- Anti-Spam â€“ I already use one of the best spam blockers available, SpamBayes, so I didn't think that KIS would have anything additional to offer.
- Firewall â€“ I'm using a hardware firewall device, and I personally find programs like this (notably Zone Alarm) to be far too annoying.
- Parental filters â€“ I'm not a parent.
Within a couple minutes of my initial reboot, KIS began squealing (it does so with a horrible sound that I can only describe as a squealing stuck pig; I quickly disabled the audio alerts). It was alerting me to a keylogger. Looking at the information provided, it was easy for me determine that it was the application supporting the configurable keys on my multimedia keyboard - not a problem, and something I want to allow in the future. But I expect that this is a rather common occurrence, and likely to panic someone who understands less than I do. A more informative message might help, something like "We've detected a program trying to monitor what you type. If you have - or have just installed - a multimedia keyboard, this may be normal."
Deciding that I want to allow that application to run was easy; deciding how to allow it was another question. The notification windows take some understanding; in fact, I'm not sure I fully understand them now. Itâ€™s not really clear to me, for example when I received the keylogger alert, what option was necessary for disabling permanently (and in particularly, disabling keylogger alerts only for this one application) versus allowing it "just this once", or blocking the offender. I skimmed quickly through the User Guide but didnâ€™t find a section dealing with this, nor pictures of the popup I was trying to understand. I think more descriptive verbiage on the popups are called for. In my experience, Norton Internet Security does this better.
Since I'm rebuilding my system after an infection, the very first thing that I want to do is a complete system scan. It appears that actually scanning a file is a lengthy process, at least compared to other scanning software. I started a full scan at about 10pm, and it was 2/3 done the next morning at 7am. The documentation indicates that the first time should take the longest â€“ the system builds a database of files (which itself takes time) so that on subsequent scans, unchanged files may be skipped to speed the process. If this is able to reduce the time so that the whole thing can happen while I'm asleep, I'll be happy; beyond that, it doesn't really matter. Further experience shows that this works pretty well. Examining the log files shows that it is using some smarts about what it can skip.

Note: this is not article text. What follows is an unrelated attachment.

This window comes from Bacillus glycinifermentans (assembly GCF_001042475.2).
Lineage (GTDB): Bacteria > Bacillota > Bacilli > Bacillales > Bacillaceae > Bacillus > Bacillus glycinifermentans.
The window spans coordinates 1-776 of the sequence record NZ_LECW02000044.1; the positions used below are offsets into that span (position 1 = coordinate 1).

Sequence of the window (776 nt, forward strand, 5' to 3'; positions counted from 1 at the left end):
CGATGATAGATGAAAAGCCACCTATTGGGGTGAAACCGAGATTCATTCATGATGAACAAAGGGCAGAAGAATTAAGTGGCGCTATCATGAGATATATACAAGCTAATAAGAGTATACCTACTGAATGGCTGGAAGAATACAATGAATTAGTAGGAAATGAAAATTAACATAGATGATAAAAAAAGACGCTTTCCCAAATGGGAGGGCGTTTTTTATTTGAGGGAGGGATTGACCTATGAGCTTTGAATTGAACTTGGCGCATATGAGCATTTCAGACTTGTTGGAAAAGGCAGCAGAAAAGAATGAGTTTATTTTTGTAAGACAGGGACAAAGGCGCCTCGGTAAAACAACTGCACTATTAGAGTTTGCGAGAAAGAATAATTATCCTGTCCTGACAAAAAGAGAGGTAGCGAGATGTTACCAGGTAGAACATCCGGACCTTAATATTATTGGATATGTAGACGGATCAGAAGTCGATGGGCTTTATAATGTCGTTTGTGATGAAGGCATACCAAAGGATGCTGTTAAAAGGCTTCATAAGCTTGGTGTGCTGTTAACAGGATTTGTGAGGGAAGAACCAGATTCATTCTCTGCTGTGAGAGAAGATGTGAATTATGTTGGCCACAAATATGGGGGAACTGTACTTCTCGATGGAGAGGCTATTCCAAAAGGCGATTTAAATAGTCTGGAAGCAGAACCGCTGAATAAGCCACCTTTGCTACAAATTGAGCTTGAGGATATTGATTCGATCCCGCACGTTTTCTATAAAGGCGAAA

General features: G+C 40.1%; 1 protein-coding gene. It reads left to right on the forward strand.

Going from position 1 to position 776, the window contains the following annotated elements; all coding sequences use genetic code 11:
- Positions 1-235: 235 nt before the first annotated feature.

The first scan showed up good news: KIS was able to detect the remnants of the infection that were left on my data drives.
So far, realtime scanning hasn't proved to be a burden. In the short time I was using the system with this in place, I didn't notice any performance degradation.
I really appreciate how the historical reports are set up. Having a categorized, searchable history of everything the program is done is (at least to me, a power user) invaluable in both understanding when a problem is spotted, as well as in maintaining a feeling of confidence that everything is running as it should. I think that KIS's reports are another home run.
How does it compare to similar apps
In contrast with Panda's Internet security app, Kasperskey 7 is a big winner. With protection from tampering, scheduling updates, and light resource usage, it wins in the important categories.
I don't have objective numbers to back this up, but subjectively I feel that KIS 7 is better on resource usage than either Norton or McAfee.
In lab reviews, KIS consistently performs very well in detecting and preventing malware. My research before this purchase indicated that they are always rated either at the very top tier, or just a slight notch below that.
I'm as excited about KIS 7 as I can imagine being about an Internet Security application. While I acquired this copy as a Not For Resale promo (no strings were attached), I have just ordered an additional 3 licenses to cover all computers in my home.
Links to other reviews of this application
AV-Comparitives rates â€śAdvanced+â€ť: http://www.av-comparatives.org/ (Select "Comparatives", Nr. 15, "Online results") [edit: deep link was forbidden]
CNet rates 8 of 10: http://reviews.cnet.com/i...4505-3667_7-32531226.html